The one downside to this time-travelling shennanigans is that there are a handful of locations that you’ll visit throughout the game, and while there are variations of the area due to taking a slightly different path there was a little too much repeating for my tastes. After a while I began to wish for new places to see. With that said, I can understand the reason for keeping the game more tightly focused on just a few areas, especially as it lets the developers highlight the visual changes that occur later.
However, combating the repetition issue is how damn lovely Omensight is to look at. This is clearly a game made on a relatively small budget, so smartly the boys and girls at Spearhead decided to put the focus on the art design instead and man, oh man did they succeed! Awash in color, this is a fascinating world full of talking animals that are not adverse to unleashing the occasional foul word, and it all feels so distinctly designed.
There’s some really lovely music, too. It doesn’t overpower or distract from what’s going on and therefore isn’t memorable as such, but it does a terrific job of enhancing the overall presentation.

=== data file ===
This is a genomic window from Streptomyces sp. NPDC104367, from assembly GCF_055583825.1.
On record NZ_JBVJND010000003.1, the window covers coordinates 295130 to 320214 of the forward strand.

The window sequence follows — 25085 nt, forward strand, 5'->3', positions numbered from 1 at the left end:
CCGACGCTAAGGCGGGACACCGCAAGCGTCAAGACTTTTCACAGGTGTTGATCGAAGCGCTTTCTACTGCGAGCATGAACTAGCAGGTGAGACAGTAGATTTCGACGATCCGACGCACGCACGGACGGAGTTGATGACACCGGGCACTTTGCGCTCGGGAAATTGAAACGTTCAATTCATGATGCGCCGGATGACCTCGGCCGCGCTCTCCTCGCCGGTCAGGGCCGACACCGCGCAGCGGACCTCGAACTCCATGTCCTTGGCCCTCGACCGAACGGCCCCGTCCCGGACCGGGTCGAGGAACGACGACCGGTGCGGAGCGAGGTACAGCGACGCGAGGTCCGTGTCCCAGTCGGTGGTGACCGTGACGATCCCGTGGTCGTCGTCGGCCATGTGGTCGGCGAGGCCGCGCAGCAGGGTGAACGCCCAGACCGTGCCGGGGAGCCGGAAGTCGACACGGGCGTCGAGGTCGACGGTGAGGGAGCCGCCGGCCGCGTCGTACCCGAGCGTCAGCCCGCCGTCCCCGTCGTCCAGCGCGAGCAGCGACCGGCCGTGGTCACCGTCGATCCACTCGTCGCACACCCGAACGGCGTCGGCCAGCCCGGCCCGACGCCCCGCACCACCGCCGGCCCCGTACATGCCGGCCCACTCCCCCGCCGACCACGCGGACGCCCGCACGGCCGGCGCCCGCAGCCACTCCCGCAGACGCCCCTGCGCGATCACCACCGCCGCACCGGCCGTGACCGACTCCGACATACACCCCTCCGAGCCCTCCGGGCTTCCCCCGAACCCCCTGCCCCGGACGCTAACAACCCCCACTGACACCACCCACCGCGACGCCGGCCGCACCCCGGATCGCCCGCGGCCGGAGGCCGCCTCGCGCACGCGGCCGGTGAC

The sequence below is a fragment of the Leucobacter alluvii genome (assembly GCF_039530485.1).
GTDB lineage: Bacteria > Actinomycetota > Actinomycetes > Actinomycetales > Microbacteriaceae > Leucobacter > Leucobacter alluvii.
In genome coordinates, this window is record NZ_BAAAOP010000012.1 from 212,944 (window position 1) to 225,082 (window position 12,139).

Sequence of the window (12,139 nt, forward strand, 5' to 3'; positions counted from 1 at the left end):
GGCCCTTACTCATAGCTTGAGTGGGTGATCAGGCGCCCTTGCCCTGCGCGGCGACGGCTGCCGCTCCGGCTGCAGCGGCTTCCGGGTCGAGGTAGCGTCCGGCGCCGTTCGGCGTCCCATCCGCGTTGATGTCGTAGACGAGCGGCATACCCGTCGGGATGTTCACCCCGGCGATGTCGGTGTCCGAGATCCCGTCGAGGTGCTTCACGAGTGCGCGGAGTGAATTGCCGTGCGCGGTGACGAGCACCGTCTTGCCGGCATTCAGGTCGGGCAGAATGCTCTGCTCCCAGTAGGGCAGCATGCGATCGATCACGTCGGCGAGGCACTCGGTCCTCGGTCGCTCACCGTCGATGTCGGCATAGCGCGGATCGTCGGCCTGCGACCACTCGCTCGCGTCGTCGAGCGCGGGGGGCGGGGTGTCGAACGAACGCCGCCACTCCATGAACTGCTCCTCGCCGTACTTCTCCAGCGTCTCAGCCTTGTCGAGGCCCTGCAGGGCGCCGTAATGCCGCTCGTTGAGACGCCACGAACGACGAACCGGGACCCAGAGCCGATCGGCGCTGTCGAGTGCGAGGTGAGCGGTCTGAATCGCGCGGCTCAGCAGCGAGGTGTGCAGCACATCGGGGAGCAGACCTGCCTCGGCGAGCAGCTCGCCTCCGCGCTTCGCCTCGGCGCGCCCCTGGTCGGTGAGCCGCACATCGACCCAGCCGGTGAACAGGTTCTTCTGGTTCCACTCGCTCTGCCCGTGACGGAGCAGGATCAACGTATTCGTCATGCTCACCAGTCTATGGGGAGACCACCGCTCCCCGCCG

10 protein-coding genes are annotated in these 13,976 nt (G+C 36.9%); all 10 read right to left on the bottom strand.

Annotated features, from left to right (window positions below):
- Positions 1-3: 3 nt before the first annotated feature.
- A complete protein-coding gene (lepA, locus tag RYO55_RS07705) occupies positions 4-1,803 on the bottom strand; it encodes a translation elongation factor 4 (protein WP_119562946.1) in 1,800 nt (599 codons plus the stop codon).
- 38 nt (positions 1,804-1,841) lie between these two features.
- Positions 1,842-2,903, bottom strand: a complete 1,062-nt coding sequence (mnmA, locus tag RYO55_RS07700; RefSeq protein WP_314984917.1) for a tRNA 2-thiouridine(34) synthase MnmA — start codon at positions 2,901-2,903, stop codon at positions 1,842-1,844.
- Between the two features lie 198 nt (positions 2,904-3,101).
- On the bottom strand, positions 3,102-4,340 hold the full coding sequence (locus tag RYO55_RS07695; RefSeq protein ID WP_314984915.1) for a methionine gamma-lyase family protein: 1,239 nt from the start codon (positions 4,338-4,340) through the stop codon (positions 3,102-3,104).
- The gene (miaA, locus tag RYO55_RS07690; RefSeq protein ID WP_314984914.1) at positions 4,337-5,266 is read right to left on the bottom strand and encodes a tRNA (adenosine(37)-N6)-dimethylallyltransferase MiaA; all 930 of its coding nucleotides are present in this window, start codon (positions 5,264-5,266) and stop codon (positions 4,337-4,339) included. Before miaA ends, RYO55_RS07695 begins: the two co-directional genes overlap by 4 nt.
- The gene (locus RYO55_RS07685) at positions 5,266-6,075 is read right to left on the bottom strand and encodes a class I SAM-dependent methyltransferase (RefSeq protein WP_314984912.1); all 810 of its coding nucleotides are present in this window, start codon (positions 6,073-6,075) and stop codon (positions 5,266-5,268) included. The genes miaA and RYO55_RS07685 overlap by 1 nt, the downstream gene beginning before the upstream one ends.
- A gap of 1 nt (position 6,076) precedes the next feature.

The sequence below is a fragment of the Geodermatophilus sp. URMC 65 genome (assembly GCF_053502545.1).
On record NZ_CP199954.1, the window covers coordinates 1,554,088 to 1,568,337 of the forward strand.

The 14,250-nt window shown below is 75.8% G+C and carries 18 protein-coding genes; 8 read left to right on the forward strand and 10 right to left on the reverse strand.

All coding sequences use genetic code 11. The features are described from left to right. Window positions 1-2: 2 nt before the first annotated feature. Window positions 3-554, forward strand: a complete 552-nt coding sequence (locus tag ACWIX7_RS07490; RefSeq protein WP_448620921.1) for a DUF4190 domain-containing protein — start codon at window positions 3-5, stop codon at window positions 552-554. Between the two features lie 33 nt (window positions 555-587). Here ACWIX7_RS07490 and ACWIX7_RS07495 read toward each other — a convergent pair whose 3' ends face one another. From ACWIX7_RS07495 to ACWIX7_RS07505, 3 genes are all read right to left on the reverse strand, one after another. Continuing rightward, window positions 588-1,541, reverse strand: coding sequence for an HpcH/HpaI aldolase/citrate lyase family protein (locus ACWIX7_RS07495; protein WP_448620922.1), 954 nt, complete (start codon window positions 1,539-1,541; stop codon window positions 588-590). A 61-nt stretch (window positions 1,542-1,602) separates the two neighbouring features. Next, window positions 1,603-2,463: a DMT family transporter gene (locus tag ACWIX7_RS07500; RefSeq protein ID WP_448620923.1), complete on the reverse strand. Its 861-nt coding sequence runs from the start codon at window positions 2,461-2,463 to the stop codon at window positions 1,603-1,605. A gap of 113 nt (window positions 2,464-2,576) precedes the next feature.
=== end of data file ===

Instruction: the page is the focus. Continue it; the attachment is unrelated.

So far we’ve talked a lot about the story and characters, but how does it play? The Harbinger is no slouch when it comes to slicing and dicing foes, and that’s what you’ll spend most of your time doing between light platforming sections where you jump from platform to platform. At your disposal is a simple light attack, a heavy attack and the ability to dodge enemy blows which get telegraphed via exclamation marks. While there are some basic combos you can unleash and a few enemy types that force you to switch up your assault a little this is a basic combat system that nonetheless works because of its simplicity. The key is how smooth and responsive it feels, especially the dodge which cancels you out of almost any animation, although you can’t spam it because three dodges in a row will leave you stunned for a few important seconds.